English vocabulary – “Qualify” (4 uses, 15 examples!)


The 2018 World Cup stared June 14th! 

Was the World Cup popular in your country?
Did you watch it?

2018 FIFA World Cup.svg

By Source, Fair use, Link
This week I want to teach you a word that we can use to talk about the World Cup.

This is an update of a blog post I wrote 
for the 2014 World Cup in Brazil!
I’m from Canada but now I live in Japan. Canada didn’t qualify for the 2018 World Cup but Japan did. 
(Canada never qualifies 😭)


32 countries will participate in the 2018 World Cup in Russia. This means 32 countries qualified for the 2018 World Cup.

Let’s look at the verb qualify today:

Qualify has a few meanings. We will look at 4 of them in today’s post. Definitions updated with Oxford Learners Dictionaries
This is a great site for English learners and I use it
with all my students here in Japan.
 to give someone the skills and knowledge they need to do something

qualify somebody (for something) 
⟡”This training course will qualify you for a better job.”

qualify somebody to do something 
⟡”The test qualifies you to drive heavy vehicles.”


The test qualifies you to drive heavy vehicles
to have or give somebody the right to do something 
⟡”If you live in the area, you qualify for a parking permit.”
⟡”To qualify, you must have lived in this country for at least three years.”
⟡”I have lived in Japan for 12 years. I now qualify for permanent residency.”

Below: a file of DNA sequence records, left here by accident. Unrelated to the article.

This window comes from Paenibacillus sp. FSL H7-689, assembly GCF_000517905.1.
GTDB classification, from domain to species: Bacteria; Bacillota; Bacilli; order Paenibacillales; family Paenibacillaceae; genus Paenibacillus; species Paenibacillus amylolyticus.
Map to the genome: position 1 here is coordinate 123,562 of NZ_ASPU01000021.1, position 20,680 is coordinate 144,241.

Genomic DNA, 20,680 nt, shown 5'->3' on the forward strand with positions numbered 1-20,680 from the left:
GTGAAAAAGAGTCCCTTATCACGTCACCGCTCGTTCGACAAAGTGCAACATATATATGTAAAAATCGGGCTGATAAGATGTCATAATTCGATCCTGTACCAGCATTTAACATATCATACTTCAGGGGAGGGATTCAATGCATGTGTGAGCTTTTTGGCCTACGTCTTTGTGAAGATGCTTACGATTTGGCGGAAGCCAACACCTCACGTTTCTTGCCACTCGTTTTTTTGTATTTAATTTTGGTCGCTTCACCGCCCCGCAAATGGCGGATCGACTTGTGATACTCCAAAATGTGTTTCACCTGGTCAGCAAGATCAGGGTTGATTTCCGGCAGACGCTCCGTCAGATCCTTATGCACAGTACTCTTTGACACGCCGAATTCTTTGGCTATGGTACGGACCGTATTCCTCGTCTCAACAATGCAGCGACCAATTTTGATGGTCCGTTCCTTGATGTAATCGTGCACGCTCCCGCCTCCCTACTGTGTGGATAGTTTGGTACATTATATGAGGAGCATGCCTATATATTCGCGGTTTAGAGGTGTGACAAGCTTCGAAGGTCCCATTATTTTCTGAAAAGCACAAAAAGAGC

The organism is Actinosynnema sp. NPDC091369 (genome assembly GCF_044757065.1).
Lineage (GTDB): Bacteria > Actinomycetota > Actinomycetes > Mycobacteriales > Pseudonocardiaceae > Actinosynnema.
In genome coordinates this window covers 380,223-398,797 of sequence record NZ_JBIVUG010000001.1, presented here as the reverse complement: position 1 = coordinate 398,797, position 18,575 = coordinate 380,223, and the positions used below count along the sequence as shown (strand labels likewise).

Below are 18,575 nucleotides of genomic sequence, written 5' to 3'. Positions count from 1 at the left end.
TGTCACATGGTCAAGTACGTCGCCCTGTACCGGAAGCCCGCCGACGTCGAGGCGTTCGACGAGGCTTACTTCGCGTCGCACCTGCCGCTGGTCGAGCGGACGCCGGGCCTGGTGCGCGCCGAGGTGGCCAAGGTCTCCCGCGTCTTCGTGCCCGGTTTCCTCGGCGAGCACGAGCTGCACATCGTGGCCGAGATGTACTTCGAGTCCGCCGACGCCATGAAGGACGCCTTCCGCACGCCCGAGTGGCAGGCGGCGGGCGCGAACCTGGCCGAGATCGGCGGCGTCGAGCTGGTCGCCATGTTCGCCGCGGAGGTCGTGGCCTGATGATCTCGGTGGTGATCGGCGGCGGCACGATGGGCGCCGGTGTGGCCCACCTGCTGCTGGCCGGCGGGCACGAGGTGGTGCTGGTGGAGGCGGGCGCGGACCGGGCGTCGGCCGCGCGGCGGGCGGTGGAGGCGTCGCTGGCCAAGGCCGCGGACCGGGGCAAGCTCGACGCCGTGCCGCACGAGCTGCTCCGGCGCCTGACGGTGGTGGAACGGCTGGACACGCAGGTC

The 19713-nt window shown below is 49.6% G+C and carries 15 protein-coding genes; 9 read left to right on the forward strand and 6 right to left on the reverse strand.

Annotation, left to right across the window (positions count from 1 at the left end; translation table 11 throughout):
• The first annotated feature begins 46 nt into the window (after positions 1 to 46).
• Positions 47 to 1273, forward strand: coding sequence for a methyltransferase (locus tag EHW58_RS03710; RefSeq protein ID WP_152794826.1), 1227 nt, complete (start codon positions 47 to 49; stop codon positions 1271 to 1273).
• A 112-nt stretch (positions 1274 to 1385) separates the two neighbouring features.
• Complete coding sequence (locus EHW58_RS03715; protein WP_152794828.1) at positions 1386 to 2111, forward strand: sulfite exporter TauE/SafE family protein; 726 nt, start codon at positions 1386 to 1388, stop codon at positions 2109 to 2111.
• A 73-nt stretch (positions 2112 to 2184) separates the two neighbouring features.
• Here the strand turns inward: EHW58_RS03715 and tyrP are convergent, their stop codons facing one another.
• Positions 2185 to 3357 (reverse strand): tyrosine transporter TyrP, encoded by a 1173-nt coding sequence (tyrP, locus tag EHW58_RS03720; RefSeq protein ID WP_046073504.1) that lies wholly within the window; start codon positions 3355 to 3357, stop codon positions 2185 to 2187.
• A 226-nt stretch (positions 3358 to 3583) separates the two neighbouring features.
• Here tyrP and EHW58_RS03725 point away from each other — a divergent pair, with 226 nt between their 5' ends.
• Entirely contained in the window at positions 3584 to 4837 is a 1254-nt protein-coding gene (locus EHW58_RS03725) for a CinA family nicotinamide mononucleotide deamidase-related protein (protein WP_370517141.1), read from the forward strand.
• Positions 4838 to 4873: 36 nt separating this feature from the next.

*permanent residency = permission to reside (live) in a new country permanently (forever)
I now qualify for permanent residency
to have the right qualities to be described as a particular thing
“It’s an old building, but that doesn’t qualify it as an ancient monument!”
*We can use the past participle of a verb as an adjective.
simple present – qualify
simple past – qualified
past participle – qualified
You often hear the adjective qualified used in natural conversation.
= having passed the exams or completed the training that is necessary in order to do a particular job; having the experience to do a particular job
“Dave is a native speaker with many years of teaching experience, he is a qualified English teacher.”
A: “What do you think of the president’s new import and export laws? Are they good for our businesses?”
B: “I don’t know very much about international trade law so I don’t feel qualified to comment.”
Confusing verbs (past tense) 
and adjectives.
A lot of my private students in Japan and online with Skype have some difficulty using these different word forms because the spelling is the same. Here is a simple rule for knowing if the word is being used as a verb or an adjective.
Verbs will (usually) come after a subject:
Morocco qualified for the 2018 World Cup.
My school qualified for the national championship tournament
Adjectives will (usually) come after the verb to be (and sometimes after an adverb)
⟡Bill and Mike are not qualified to fix hybrid car engines.
⟡Dave is a highly qualified English teacher.
⚽World Cup⚽
~ For competitions like the World Cup, qualify means to be of a high enough standard (level) to enter a competition
I’m from Canada but now I live in Japan. Canada didn’t qualify for the World Cup but Japan did.
My school qualified for the national championship tournament! I’m so excited!
⟡The International Gymnastics Federation has published a step by step guide on how to qualify for the 2020 summer Olympics.
So… Canada’s national soccer team is not at a high enough level to enter the World Cup but Japan’s team is. How about your country? Who do you cheer for? Tell me in the comments!

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